When one department has information that another lacks, it’s necessary to ask why. McKinsey’s survey identified siloed thinking and behavior as the top obstacle to a healthy digital culture, drawing on an example from a social services company. In that organization, customers were cancelling their service because of what one department was doing while the other departments had no idea. They lacked information, and as a result, couldn’t rectify the issue fast enough to retain their clientele.
Interdepartmental communication is imperative for making sure the entire company is working toward the same goals. Connect employees with each other, providing times and places for interactions. Create new processes and mentalities that support opportunities for the sharing of information. Show one department what another is doing, and encourage questions and conversation. This can be done at the role, business unit, or departmental level across the entire organization.
Armed with more insight than ever before, employees should be empowered to take calculated risks. Making their own decisions rather than escalating the situation or taking the time to ask supervisors is how customers receive the fastest service. Encouraging this behavior requires reconfiguring incentive structures accordingly. Reward employees for committing to change and taking risks so they don’t maintain the previous status quo and hold back the culture from evolving.
What This Means for Leadership
Culture is anchored in behaviors and social patterns and doesn’t change easily. Shifting into a modern insurance culture optimized for the digital age requires strong leadership that institutes clear, actionable goals. McKinsey’s findings suggest insurance executives must be proactive in shaping and measuring culture by approaching it as they approach operational transformations.
Leading by example is the prime way to ensure true cultural change. Insurance executives must immerse themselves in the projects of different departments to understand what’s happening in the day-to-day and where barriers to cultural change exist. Rather than micromanage, such leaders should be a visible example of the company’s mission, purpose, and values, getting employees to open up and communicate cross-functionally by personally rewarding and complimenting them.
This requires breaking up the chain of hierarchical decision making. Executives can empower employees by letting them know they have authority in their interactions with customers. This requires a strong level of trust from the c-suite, but if employees cannot be trusted to make the game-time decisions that retain current customers and close new ones, there are deeper issues to resolve. Removing “let me check with my supervisor” mentalities and keeping all but the largest business decisions closer to the employees who interact directly with customers are keys to shifting culture.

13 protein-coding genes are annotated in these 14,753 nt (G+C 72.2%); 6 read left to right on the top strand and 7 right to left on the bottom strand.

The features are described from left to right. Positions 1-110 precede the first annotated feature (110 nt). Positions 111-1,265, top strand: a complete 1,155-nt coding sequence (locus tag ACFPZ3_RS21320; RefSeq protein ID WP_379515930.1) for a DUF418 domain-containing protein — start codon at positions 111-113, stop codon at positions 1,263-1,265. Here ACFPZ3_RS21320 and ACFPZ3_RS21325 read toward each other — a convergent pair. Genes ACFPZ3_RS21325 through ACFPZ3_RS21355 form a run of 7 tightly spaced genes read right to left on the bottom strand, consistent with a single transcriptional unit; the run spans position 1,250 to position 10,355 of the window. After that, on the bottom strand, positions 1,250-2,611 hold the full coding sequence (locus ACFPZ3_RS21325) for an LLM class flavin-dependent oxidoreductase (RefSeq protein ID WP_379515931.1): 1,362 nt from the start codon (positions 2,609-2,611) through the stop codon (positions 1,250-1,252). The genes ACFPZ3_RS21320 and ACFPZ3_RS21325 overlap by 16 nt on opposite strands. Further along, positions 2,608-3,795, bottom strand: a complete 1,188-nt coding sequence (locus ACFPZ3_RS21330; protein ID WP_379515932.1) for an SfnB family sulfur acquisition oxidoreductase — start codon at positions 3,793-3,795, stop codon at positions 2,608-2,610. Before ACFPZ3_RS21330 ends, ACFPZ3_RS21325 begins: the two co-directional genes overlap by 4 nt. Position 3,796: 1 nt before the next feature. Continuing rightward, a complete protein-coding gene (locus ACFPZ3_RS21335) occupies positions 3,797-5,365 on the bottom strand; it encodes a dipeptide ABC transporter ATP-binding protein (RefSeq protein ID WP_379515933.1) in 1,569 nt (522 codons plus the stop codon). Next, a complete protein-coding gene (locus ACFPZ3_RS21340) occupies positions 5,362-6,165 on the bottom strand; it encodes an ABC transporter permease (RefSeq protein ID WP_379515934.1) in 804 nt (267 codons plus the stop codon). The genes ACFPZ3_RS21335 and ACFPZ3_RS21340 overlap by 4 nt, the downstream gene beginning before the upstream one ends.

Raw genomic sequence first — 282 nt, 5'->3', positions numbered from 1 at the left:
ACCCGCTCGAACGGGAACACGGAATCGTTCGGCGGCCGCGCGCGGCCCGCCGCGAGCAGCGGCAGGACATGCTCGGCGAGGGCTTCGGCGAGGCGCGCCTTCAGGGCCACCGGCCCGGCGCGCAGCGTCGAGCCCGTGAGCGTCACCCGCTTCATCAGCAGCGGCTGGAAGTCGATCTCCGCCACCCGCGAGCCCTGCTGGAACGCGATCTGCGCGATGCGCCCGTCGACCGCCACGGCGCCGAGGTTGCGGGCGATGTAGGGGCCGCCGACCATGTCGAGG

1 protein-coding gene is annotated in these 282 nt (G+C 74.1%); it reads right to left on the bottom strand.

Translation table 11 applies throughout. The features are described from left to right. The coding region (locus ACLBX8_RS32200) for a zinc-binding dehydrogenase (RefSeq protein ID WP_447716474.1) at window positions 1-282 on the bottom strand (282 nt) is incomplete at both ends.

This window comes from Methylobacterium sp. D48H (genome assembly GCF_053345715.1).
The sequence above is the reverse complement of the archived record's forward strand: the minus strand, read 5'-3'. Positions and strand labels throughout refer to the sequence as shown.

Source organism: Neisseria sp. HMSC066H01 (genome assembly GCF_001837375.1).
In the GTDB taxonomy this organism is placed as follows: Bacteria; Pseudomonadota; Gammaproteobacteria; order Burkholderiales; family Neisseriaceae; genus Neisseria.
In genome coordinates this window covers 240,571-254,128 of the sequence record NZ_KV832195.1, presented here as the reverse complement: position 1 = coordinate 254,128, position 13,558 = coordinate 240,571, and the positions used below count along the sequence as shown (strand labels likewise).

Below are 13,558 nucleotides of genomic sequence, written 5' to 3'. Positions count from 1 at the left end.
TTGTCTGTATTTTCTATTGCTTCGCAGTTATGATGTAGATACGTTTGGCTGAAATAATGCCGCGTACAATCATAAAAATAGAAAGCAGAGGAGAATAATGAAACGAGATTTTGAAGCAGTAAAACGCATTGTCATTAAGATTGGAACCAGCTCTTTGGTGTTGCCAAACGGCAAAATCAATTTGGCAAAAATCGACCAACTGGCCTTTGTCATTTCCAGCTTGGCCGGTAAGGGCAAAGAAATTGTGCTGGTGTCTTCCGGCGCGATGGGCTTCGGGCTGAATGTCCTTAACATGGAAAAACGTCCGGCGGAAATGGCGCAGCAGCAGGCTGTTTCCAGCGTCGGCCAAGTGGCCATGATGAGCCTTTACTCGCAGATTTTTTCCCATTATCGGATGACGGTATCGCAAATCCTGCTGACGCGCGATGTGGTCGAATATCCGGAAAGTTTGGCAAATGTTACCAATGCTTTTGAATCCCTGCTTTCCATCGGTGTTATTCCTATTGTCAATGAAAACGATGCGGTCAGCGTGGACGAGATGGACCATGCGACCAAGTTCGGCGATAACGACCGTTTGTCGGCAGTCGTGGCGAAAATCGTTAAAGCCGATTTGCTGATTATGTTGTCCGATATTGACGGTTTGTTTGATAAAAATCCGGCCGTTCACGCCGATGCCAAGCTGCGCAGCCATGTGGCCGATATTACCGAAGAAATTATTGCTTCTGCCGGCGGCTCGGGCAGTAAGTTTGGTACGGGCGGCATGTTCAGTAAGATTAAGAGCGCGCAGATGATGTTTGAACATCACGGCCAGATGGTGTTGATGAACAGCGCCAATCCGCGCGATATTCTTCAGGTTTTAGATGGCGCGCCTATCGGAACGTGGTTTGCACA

Setting aggressive goals from the top encourages employees to take necessary risks and embrace digitalization. Fulfilling those goals will also require a deeper understanding of customer experiences, expectations, and habits. Executives who embody customer-centric thinking ask questions such as “what have you heard from the customer lately?” It changes the conversations happening in the organization, which goes a long way in shaping culture. This is exactly how Progressive created their snapshot device for drivers to install on cars. By completely understanding their customers, Progressive was able to give the people what they wanted while attracting their most profitable customers and garnering tremendous amounts of data.
An Insurance Culture for the Digital Age
Culture dictates how customers feel when they interact with your company, which can singlehandedly make the difference between success and failure in the insurance sector. A forward-thinking culture that changes with markets is not entrenched in the past, but focused on new opportunities and collaboration. Adaptation through a shared understanding of information and priorities is a requirement for modern businesses. Find the right executives who can break down silos, empower employees, and focus on customers, and you’ll have found the beginnings of a new culture.